Jenny AlbinaIf you happen to include the Cleveland Museum of Natural History, make sure you get the full tour of the basement as well. That's where all the magic happens. Catalogs of the most beautifully (and not so) preserved birds down there.2 weeks ago · 3
Cosey ClaeysCome to Brussels (after Mons) and visit our Belgian Iguanodons :) I'd be happy to guide you guys!2 weeks ago · 2
Paul MorrisI know the natural history museum in London does all nighter sleepover events, so it could happen......2 weeks ago · 1
Emily DossThe Perot museum in Dallas has live bands play night time events every couple of months! I bet they would totally love to have you all play! (How to go about making that a reality is not something I know how to do though haha)2 weeks ago · 1
Aldous AngsteinDear 'shear', I have heard your plea and whereas I may be billions of years old, I would still like to assure you that neither angels nor Gremlins will disrupt your gig. I hope this helps.2 weeks ago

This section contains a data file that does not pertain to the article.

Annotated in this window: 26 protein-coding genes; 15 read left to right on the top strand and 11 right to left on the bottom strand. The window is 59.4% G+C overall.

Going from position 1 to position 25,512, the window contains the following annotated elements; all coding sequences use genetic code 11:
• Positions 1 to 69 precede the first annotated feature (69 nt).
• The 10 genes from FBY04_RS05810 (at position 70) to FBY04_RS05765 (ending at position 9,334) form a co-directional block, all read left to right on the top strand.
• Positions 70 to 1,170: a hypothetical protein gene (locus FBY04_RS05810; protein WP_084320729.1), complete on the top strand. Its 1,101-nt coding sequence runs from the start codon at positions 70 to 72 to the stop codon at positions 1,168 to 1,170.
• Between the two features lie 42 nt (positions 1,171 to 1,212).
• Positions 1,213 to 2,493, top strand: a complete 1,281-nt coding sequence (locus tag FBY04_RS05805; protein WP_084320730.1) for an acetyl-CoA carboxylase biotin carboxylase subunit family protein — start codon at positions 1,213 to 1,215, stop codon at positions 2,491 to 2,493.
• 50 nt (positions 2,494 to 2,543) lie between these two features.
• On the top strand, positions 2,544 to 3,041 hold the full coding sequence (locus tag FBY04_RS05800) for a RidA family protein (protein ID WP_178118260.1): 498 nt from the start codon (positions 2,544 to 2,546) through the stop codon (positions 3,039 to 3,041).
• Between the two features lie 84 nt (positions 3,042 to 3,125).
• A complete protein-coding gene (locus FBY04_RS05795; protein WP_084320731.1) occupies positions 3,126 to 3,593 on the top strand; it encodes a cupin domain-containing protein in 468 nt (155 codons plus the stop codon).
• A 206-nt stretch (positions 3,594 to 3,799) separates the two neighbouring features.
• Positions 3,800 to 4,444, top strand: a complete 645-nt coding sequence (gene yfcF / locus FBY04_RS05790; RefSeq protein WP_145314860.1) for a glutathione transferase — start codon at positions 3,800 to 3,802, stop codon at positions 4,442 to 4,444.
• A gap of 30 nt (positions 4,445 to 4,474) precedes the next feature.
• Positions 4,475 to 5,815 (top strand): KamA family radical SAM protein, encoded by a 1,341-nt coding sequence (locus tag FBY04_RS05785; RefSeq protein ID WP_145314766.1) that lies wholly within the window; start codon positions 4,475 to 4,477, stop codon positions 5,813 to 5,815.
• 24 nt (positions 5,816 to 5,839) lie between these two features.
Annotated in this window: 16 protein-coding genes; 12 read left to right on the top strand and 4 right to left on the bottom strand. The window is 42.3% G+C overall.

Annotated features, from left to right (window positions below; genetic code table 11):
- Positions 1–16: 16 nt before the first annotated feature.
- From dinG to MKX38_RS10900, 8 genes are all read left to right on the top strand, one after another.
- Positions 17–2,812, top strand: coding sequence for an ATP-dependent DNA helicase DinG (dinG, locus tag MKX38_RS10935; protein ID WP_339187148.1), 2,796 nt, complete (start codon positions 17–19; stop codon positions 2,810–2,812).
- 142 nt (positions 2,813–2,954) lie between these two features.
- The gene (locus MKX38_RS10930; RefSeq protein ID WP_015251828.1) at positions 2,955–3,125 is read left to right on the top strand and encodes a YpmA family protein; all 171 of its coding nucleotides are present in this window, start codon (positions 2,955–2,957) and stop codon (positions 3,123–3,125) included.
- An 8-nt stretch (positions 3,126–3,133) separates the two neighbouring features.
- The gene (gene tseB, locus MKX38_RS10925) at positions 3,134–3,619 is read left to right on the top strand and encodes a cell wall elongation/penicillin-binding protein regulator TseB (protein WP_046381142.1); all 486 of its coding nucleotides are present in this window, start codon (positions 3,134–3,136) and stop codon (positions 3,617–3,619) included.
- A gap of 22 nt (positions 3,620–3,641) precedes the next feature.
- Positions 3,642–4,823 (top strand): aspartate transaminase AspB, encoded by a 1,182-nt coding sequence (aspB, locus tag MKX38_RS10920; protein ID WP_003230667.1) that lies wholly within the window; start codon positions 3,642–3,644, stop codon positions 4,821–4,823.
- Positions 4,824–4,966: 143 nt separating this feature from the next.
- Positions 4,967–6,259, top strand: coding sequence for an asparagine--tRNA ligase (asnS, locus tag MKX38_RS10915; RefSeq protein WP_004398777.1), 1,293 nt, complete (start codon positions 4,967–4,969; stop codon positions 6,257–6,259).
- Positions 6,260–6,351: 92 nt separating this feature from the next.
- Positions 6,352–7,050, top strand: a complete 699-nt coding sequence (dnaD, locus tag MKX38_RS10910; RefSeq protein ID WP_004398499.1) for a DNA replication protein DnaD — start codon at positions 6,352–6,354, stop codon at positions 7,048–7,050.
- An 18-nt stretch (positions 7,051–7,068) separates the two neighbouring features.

Christine NicolePlease play the Denver Museum of Nature and Science. They have a permanent ornithology exhibit, if that helps convince you. ;)2 weeks ago
Amy Michelle BarryI shall go play the lottery this week. If I win millions I shall play fairy godmother!2 weeks ago
Mary Elisabeth LowthYou must go when in London. All are free entry in UK - fantastic one also in Edinburgh.2 weeks ago